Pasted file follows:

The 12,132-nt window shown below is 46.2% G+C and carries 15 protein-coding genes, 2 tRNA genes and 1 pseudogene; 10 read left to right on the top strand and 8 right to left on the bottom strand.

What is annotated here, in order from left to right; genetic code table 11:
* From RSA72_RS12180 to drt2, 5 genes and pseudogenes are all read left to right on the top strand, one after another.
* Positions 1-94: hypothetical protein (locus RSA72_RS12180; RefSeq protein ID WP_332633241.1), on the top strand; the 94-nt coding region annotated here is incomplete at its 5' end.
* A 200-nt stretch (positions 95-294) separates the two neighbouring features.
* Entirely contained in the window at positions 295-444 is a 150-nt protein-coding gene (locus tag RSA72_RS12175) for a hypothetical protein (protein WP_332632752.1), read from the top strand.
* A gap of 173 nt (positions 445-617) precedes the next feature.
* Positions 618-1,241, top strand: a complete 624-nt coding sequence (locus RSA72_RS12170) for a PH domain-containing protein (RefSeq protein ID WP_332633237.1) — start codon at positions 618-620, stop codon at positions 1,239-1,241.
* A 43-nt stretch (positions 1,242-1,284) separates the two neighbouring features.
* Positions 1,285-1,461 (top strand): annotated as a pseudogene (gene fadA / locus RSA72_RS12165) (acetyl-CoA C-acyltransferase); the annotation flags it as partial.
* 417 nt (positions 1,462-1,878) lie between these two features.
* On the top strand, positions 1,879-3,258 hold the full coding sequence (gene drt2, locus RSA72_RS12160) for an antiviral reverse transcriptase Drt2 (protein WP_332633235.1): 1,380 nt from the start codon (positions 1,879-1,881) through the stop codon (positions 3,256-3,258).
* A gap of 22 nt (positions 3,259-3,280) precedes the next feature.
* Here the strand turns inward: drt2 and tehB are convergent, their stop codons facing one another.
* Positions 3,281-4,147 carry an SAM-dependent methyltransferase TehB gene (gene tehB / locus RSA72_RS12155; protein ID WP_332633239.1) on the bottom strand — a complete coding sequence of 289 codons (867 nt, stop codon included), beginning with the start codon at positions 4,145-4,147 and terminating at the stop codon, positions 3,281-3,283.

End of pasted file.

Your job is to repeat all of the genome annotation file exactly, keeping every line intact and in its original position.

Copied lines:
The 12,132-nt window shown below is 46.2% G+C and carries 15 protein-coding genes, 2 tRNA genes and 1 pseudogene; 10 read left to right on the top strand and 8 right to left on the bottom strand.

What is annotated here, in order from left to right; genetic code table 11:
* From RSA72_RS12180 to drt2, 5 genes and pseudogenes are all read left to right on the top strand, one after another.
* Positions 1-94: hypothetical protein (locus RSA72_RS12180; RefSeq protein ID WP_332633241.1), on the top strand; the 94-nt coding region annotated here is incomplete at its 5' end.
* A 200-nt stretch (positions 95-294) separates the two neighbouring features.
* Entirely contained in the window at positions 295-444 is a 150-nt protein-coding gene (locus tag RSA72_RS12175) for a hypothetical protein (protein WP_332632752.1), read from the top strand.
* A gap of 173 nt (positions 445-617) precedes the next feature.
* Positions 618-1,241, top strand: a complete 624-nt coding sequence (locus RSA72_RS12170) for a PH domain-containing protein (RefSeq protein ID WP_332633237.1) — start codon at positions 618-620, stop codon at positions 1,239-1,241.
* A 43-nt stretch (positions 1,242-1,284) separates the two neighbouring features.
* Positions 1,285-1,461 (top strand): annotated as a pseudogene (gene fadA / locus RSA72_RS12165) (acetyl-CoA C-acyltransferase); the annotation flags it as partial.
* 417 nt (positions 1,462-1,878) lie between these two features.
* On the top strand, positions 1,879-3,258 hold the full coding sequence (gene drt2, locus RSA72_RS12160) for an antiviral reverse transcriptase Drt2 (protein WP_332633235.1): 1,380 nt from the start codon (positions 1,879-1,881) through the stop codon (positions 3,256-3,258).
* A gap of 22 nt (positions 3,259-3,280) precedes the next feature.
* Here the strand turns inward: drt2 and tehB are convergent, their stop codons facing one another.
* Positions 3,281-4,147 carry an SAM-dependent methyltransferase TehB gene (gene tehB / locus RSA72_RS12155; protein ID WP_332633239.1) on the bottom strand — a complete coding sequence of 289 codons (867 nt, stop codon included), beginning with the start codon at positions 4,145-4,147 and terminating at the stop codon, positions 3,281-3,283.